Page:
*  The doctors are dedicated to ongoing research and are specialized.  Meaning, you could meet with an oncologist that specializes in your specific type of cancer, i.e., breast cancer, cervical cancer, bladder cancer, colon cancer.  Many times, at a local or regional level, the oncologist treats everything so there isn’t always a specialist for your specific disease process.

               *  Lastly, let’s say the 2nd opinion at a NCI agrees with your local oncologists plan of care.  That’s great reassurance that you are doing the best you can to treat your particular cancer. But, God forbid, something should happen and you take a turn for the worse – you are already established with the NCI and you can reach back out to them if complications ensue.  It’s about being proactive vs reactive.

How does someone go about finding a National Cancer Institute?

You can click this link right here Or, on the Resource page of, the 2nd resource listed is a link to finding a NCI near you. Once you click the link, click the map and then choose the state you live in to help narrow down your search.

Speaking of resources…There is so much misinformation and doom-and-gloom on the internet today.  It’s one of the reasons I started Nurse Adina.  People don’t know, what they don’t know.  They don’t know which resources are reliable and trustworthy.  Every resource on my page has been vetted by me.  I don’t have corporate sponsors swaying my thoughts.  I look at the science and follow the evidence – not fads – not trends.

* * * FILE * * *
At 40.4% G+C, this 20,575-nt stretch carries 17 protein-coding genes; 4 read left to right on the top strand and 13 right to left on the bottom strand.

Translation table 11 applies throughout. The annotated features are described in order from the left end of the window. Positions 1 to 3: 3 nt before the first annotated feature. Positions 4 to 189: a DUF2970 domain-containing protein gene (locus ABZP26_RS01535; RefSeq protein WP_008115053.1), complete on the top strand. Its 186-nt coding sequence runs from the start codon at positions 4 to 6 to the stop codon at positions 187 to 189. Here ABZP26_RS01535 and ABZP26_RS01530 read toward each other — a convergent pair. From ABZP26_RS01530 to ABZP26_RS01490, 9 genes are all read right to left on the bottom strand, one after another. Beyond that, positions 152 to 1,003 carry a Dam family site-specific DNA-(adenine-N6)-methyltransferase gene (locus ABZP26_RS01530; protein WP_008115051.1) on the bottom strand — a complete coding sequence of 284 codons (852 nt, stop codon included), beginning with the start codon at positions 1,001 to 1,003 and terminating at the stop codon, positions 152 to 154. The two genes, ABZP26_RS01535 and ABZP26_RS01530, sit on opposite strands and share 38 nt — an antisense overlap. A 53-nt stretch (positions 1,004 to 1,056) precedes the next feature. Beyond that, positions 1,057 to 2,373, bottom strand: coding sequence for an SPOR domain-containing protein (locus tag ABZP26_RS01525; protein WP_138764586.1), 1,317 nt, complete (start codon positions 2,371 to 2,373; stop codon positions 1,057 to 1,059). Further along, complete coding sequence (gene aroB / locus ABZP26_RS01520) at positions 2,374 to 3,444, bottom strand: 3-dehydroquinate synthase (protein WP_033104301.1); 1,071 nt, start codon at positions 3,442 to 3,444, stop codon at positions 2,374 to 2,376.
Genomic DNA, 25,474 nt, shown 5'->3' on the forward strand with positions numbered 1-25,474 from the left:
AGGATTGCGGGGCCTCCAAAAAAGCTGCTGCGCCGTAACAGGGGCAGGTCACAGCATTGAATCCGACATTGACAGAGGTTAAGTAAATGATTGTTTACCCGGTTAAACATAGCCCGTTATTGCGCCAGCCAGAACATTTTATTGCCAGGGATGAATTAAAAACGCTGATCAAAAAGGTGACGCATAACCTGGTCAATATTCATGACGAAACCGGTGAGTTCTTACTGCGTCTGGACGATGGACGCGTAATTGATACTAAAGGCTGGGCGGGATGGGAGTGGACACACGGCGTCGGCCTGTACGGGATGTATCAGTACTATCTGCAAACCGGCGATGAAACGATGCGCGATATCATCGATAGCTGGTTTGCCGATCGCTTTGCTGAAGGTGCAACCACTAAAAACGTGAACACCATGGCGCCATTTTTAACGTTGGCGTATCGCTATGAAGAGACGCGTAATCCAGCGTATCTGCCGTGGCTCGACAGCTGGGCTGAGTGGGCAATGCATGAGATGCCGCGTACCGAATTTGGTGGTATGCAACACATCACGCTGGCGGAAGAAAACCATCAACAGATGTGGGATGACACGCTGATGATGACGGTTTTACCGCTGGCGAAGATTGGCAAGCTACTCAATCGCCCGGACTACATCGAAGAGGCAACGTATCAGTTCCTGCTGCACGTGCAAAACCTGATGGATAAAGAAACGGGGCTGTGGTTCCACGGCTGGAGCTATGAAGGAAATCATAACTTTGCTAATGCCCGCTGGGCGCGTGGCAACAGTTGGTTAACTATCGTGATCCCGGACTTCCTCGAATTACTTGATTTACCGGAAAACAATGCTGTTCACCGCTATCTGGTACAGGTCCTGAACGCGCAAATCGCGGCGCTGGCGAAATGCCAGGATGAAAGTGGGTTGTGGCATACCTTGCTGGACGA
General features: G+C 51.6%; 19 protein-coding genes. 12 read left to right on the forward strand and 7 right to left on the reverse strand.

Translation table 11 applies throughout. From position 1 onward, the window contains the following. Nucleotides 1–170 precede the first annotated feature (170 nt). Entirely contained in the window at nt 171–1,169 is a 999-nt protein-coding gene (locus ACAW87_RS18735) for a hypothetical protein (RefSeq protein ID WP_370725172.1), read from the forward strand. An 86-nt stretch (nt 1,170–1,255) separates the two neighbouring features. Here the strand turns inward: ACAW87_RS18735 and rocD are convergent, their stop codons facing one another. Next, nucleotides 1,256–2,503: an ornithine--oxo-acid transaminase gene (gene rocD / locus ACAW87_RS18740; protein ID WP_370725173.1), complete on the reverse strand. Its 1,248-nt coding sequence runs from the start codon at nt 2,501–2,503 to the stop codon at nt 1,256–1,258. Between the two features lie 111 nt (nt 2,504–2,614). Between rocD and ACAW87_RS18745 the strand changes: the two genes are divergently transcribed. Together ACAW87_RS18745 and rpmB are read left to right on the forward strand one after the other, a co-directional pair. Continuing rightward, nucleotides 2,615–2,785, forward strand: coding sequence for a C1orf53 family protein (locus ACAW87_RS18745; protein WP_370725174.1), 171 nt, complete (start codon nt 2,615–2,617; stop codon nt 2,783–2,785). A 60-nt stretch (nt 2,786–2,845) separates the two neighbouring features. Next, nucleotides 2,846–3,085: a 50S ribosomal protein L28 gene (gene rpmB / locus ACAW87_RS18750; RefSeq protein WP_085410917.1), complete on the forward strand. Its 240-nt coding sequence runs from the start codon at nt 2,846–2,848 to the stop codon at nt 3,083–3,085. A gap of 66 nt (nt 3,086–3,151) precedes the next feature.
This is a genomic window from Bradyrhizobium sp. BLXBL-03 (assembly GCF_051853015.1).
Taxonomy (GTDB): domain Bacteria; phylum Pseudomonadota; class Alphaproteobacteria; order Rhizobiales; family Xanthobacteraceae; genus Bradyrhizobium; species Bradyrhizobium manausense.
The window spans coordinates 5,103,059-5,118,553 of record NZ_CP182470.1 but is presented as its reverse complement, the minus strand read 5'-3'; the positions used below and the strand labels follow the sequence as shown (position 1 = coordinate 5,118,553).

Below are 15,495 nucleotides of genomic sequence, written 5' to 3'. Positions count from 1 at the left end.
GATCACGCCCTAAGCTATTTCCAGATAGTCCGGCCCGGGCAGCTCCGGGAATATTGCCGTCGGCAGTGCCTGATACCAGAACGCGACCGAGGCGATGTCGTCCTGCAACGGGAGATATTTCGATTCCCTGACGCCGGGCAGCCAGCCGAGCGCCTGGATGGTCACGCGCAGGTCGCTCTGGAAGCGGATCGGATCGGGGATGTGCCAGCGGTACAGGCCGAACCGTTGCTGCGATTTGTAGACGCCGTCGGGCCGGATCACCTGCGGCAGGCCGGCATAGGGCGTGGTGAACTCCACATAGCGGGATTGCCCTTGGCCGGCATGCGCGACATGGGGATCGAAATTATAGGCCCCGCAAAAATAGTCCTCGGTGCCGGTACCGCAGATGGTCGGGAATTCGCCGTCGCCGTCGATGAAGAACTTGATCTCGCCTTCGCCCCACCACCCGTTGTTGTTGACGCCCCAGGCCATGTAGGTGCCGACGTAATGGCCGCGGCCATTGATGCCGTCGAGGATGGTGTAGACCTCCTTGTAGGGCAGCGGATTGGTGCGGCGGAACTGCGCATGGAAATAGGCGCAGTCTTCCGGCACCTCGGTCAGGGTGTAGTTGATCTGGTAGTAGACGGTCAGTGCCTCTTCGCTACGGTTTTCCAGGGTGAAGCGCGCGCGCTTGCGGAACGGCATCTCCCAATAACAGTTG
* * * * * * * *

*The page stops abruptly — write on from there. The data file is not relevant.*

What if people don’t live near a National Cancer Institute?

There are 2 options:

*  Some NCI’s do have affiliate programs, such as Duke Cancer Center and MD Anderson.  So, if you don’t live near a NCI, do some research with the local cancer centers in your area and see if they are affiliated with a NCI (or more commonly known as a major cancer center such as Duke). 

*  If you don’t have a NCI near you, Stanford Medicine Online 2nd Opinion Program is another fabulous resource.  It allows you to create an online account and tell them about your situation.  They will collect your medical records (if you’ve been treated here in the U.S.) and an expert from Stanford Medicine will review your care and send you and your local oncologist their written recommendations.